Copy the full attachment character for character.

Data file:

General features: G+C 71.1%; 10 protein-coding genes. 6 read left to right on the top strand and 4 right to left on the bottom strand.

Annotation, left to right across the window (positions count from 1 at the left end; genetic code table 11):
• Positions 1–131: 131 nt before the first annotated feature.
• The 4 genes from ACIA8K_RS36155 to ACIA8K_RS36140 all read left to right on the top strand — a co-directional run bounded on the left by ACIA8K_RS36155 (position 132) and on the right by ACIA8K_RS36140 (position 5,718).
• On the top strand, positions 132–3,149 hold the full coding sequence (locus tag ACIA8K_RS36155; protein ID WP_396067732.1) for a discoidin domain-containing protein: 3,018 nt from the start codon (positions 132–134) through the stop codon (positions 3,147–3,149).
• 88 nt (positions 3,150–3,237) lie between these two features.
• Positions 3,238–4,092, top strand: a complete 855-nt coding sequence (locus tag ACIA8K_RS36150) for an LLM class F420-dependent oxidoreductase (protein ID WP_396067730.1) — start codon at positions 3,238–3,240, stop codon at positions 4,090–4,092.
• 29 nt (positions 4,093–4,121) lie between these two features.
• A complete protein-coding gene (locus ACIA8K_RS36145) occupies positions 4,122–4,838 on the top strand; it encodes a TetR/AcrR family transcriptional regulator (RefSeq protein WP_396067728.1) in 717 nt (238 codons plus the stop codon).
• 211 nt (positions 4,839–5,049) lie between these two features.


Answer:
General features: G+C 71.1%; 10 protein-coding genes. 6 read left to right on the top strand and 4 right to left on the bottom strand.

Annotation, left to right across the window (positions count from 1 at the left end; genetic code table 11):
• Positions 1–131: 131 nt before the first annotated feature.
• The 4 genes from ACIA8K_RS36155 to ACIA8K_RS36140 all read left to right on the top strand — a co-directional run bounded on the left by ACIA8K_RS36155 (position 132) and on the right by ACIA8K_RS36140 (position 5,718).
• On the top strand, positions 132–3,149 hold the full coding sequence (locus tag ACIA8K_RS36155; protein ID WP_396067732.1) for a discoidin domain-containing protein: 3,018 nt from the start codon (positions 132–134) through the stop codon (positions 3,147–3,149).
• 88 nt (positions 3,150–3,237) lie between these two features.
• Positions 3,238–4,092, top strand: a complete 855-nt coding sequence (locus tag ACIA8K_RS36150) for an LLM class F420-dependent oxidoreductase (protein ID WP_396067730.1) — start codon at positions 3,238–3,240, stop codon at positions 4,090–4,092.
• 29 nt (positions 4,093–4,121) lie between these two features.
• A complete protein-coding gene (locus ACIA8K_RS36145) occupies positions 4,122–4,838 on the top strand; it encodes a TetR/AcrR family transcriptional regulator (RefSeq protein WP_396067728.1) in 717 nt (238 codons plus the stop codon).
• 211 nt (positions 4,839–5,049) lie between these two features.